Study finds ways to improve arms control in Germany

A new study conducted by researchers from the Bonn International Center for Conversion found several suggestions for improving arms control in Germany, the BICC said on Tuesday.

While arms exports are high on Germany's political agenda, the BICC said the democratic control of arms exports is rather weak. Most decisions on arms control are made behind closed doors and released to the public after a significant delay. The study found that the German Parliament and public can gain a lot from more transparency in arms exports.

Researchers from the BICC looked into the question of how public and parliamentary control of arms exports can be improved by evaluating procedures in the U.S., Sweden, the Netherlands and Great Britain. The team sought out ideas that could be applicable to Germany.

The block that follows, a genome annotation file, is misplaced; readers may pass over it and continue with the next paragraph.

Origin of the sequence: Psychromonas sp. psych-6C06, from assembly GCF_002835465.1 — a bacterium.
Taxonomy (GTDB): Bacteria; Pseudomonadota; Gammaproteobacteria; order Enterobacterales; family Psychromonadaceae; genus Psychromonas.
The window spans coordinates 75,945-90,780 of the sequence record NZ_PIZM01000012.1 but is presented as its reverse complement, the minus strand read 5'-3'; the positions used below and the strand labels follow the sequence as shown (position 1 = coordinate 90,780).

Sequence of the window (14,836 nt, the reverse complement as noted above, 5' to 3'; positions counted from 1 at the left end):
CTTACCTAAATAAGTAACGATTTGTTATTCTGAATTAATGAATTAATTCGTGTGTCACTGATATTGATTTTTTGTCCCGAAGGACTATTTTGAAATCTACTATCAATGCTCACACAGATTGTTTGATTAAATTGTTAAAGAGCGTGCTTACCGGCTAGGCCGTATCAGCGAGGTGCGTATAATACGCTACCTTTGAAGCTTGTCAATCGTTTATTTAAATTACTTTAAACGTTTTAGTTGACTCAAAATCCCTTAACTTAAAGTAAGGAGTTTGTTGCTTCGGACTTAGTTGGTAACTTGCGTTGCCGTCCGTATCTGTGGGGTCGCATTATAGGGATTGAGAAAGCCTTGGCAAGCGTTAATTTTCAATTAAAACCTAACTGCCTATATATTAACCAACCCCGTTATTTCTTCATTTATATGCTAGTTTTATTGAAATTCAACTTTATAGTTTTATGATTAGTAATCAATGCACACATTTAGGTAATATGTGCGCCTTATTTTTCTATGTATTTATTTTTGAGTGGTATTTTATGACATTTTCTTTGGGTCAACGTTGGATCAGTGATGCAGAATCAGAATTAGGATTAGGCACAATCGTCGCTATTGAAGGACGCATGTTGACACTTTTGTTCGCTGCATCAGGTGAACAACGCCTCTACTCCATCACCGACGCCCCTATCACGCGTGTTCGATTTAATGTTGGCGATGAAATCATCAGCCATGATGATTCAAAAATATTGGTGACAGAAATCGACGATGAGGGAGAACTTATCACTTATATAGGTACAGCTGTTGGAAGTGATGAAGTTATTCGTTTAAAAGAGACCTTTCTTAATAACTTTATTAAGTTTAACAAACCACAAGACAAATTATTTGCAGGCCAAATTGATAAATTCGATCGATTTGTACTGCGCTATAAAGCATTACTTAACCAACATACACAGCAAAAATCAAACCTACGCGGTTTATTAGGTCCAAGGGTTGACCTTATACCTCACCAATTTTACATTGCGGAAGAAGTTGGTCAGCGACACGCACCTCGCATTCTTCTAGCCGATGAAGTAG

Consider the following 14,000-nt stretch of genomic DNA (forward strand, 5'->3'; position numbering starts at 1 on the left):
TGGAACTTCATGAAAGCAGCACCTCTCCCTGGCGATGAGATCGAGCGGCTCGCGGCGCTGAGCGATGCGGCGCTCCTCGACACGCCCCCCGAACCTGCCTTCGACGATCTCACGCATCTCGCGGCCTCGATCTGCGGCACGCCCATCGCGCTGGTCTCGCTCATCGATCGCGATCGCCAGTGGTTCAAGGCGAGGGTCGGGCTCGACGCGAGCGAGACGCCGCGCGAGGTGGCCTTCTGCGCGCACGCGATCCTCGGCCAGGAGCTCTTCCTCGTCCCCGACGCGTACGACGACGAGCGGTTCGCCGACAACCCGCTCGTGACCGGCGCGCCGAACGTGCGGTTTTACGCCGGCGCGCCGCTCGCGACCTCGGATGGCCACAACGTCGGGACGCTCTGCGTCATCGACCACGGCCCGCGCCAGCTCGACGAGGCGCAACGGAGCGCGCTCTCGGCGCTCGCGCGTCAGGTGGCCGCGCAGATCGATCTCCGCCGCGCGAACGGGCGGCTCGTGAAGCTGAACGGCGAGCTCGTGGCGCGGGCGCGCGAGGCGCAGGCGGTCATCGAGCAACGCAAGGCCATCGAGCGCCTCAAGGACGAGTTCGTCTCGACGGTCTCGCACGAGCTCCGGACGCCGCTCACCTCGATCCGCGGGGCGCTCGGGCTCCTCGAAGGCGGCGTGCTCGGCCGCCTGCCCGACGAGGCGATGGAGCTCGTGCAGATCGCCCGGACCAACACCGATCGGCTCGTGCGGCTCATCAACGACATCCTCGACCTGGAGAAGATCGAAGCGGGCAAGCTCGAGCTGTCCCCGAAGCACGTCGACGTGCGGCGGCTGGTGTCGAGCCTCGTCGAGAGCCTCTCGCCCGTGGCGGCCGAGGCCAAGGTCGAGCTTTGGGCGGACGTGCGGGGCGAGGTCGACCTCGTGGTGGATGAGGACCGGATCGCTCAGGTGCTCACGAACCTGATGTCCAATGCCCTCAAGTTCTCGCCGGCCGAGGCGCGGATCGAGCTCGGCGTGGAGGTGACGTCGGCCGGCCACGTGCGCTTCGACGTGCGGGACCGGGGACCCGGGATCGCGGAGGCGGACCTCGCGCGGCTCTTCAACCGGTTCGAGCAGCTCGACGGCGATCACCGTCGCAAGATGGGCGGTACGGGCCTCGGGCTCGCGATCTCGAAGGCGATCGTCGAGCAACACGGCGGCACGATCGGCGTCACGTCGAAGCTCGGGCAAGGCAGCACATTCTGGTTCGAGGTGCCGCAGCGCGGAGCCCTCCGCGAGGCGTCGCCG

The authors suggested that Germany put legal avenues in place to improve public debate, such as be introducing the right of associations to begin legal proceedings. The study also suggests a review of the federal government's arms exports report to achieve more transparency.

Additionally, the study suggests a stronger obligation of the German government to explain its reasons for arms export decisions. To achieve this, the government would need to explain to the Bundestag, Germany's central body for continuous and regular democratic control of arms export decisions, the security and foreign policy goals it is pursuing with a given arms export agreement.